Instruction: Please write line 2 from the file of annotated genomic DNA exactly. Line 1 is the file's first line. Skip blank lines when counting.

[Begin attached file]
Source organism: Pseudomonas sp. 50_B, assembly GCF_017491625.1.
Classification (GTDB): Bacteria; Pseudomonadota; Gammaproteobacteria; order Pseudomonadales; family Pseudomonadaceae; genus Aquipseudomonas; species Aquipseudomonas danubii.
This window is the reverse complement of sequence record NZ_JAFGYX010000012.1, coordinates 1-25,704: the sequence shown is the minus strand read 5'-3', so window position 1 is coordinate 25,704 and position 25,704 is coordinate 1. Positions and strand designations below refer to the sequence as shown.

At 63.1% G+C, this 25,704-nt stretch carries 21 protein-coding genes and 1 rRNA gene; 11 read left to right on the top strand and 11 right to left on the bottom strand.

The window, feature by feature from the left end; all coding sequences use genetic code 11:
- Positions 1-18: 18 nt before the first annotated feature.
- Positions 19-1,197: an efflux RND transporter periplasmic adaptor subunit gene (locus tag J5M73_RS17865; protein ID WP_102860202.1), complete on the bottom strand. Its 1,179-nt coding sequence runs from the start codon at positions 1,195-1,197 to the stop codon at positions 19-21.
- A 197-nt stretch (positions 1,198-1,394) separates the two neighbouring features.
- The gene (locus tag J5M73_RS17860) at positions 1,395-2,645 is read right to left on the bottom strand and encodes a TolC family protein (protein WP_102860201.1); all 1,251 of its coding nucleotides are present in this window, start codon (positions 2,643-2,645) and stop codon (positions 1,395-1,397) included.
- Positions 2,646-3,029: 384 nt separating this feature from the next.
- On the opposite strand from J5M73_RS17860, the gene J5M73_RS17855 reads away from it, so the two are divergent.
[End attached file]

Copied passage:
Classification (GTDB): Bacteria; Pseudomonadota; Gammaproteobacteria; order Pseudomonadales; family Pseudomonadaceae; genus Aquipseudomonas; species Aquipseudomonas danubii.